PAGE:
That Which is Bread

Why do you spend your money for that which is not bread, and your labor for that which does not satisfy? – Isaiah

Category: Strict Fast

Stir-Fry 101

I’ve been enjoying Every Grain of Rice, Fuchsia Dunlop’s book on everyday Chinese cooking, and as a result we’ve been eating more stir-fried meals. It’s very easy to whip up a stir-fry that tastes authentically Chinese, but you have to know a few things. Here’s a very general outline.

You’ll need a decent-sized skillet. A wok is perfect if you have one, but a regular western-style skillet works fine if you don’t overfill it.

Before you start frying, cut up your vegetables (and tofu if you’re using it) into bite-sized pieces. Some hard vegetables like broccoli won’t cook adequately in the few minutes they spend in the skillet, so it’s good to pre-cook them quickly. If you’re using broccoli pieces, for example, put them in a pot of boiling salted water for a few minutes; remove them while they’re still bright green.

Pour a generous amount of cooking oil — a couple of Tablespoons or more — in the skillet and turn the heat under the skillet to medium-high or hotter. (Note: if you avoid oil during the fast, Chinese cooking is probably not for you; it makes generous use of oil.). Peanut oil is traditional in Chinese cooking, and has a distinctive, if very mild, flavor. But any standard cooking oil will do.

Finely chop a couple of cloves of garlic and a comparable amount of fresh ginger. Work fast so the oil doesn’t start to smoke. If you don’t think you can work that fast, cut up the garlic and ginger before you turn on the burner.

When the oil is hot (a small piece of food sizzles when you drop it in the oil), toss in the garlic and ginger and stir them into the oil. If you like spicy food, throw in a big pinch of red pepper flakes too (or use some hot pepper as one of your vegetables). Let them cook briefly, just until you can smell their aroma. Watch the garlic like a hawk: it will brown very quickly in the hot oil, and burnt garlic has a very unpleasant taste. Next, toss in the rest of your vegetables. Stir them constantly for the few minutes that it will take for them to cook. Taste little pieces as you go to decide when the vegetables are cooked; you’ll quickly get a feel for how long it takes.

Remove the skillet from the heat, stir in soy sauce to taste, and you’re done. You can also stir in a small amount, maybe a teaspoon, of sesame oil. Don’t use sesame oil as your cooking oil: it’s expensive and the flavor will in my opinion be too strong. I think it works best in small amounts as a flavoring.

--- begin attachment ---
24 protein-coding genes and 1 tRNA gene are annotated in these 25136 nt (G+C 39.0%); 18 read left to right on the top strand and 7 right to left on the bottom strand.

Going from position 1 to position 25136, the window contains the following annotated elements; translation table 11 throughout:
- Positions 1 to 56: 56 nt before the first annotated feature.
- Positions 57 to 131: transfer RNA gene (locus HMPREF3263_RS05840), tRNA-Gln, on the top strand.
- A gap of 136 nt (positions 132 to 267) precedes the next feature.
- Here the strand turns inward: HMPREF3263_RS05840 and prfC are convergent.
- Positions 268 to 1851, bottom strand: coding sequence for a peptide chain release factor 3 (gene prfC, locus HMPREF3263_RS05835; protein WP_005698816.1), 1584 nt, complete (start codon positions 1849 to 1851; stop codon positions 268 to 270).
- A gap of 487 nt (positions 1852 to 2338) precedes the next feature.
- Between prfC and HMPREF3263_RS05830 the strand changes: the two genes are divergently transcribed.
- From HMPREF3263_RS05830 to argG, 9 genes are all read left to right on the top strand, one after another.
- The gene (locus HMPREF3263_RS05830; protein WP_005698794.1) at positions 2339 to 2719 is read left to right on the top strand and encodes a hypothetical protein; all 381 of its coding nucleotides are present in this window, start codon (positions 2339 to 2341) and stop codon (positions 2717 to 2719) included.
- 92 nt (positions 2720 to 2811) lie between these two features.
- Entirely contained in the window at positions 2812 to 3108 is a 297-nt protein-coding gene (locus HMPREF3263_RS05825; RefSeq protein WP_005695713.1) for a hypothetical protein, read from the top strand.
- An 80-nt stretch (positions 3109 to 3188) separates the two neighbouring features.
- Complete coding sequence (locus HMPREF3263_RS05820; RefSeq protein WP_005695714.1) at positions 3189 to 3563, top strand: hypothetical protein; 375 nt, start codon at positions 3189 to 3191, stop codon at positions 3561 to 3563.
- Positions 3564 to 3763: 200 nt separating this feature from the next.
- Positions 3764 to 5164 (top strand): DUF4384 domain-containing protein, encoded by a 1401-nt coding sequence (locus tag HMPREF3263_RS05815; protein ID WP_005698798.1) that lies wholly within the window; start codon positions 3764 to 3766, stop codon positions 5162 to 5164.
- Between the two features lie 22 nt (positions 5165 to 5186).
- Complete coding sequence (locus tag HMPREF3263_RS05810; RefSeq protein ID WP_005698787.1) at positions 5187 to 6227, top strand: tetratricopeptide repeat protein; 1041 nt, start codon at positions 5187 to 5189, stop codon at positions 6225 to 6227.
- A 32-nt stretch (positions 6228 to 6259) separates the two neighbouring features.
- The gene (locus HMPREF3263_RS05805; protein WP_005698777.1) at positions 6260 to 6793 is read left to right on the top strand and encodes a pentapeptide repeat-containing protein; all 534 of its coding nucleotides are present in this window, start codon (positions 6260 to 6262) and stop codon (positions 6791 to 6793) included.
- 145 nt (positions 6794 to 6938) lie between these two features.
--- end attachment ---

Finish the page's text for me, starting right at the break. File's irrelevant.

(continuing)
Serve over rice or noodles. Eat with chopsticks if you know how.

On rice and noodles: Rice is more popular in southern China, noodles in the north. If your supermarket has an “ethnic foods” section you can probably find several kinds of authentic Chinese noodles there. Wheat-based noodles are a popular variety, and for the life of me I can’t see how they’re different from spaghetti, so spaghetti is what I use, pre-tossed with a dash of sesame oil.

On green onions/scallions: These are a mainstay of Chinese cookery. If you use them in your stir-fry, cut them up and reserve them till near the end of cooking. When the rest of the vegetables are partly cooked, toss in the onions, stir them in and let them cook just until they’re not completely raw.

Spicy Potatoes and Peas

Recently we found ourselves with a lot of potatoes in the house, so let’s enjoy them, shall we?
This is a generalization of an Arthur Schwartz recipe, from his What to Cook: When You Think There’s Nothing in the House to Eat, which I’ve praised before and am happy to praise again.

The general idea is this:
• In a pot, make a spicy tomato sauce;
• Cook some sliced potatoes in the sauce;
• Add some frozen peas at the end, cook them just enough.

Here are the details for this very simple, tasty meal:

In a decent-sized saucepan, heat several tablespoons of oil. Add:
• 1 Tablespoon chopped ginger;
• 1 onion, finely chopped;
• 2 Tablespoons curry powder;
• 1/4 teaspoon red pepper flakes, or a generous squirt of Sriracha sauce;
• A couple of cloves of garlic, finely chopped.

If you’re in a really big hurry, the onion and garlic could be skipped.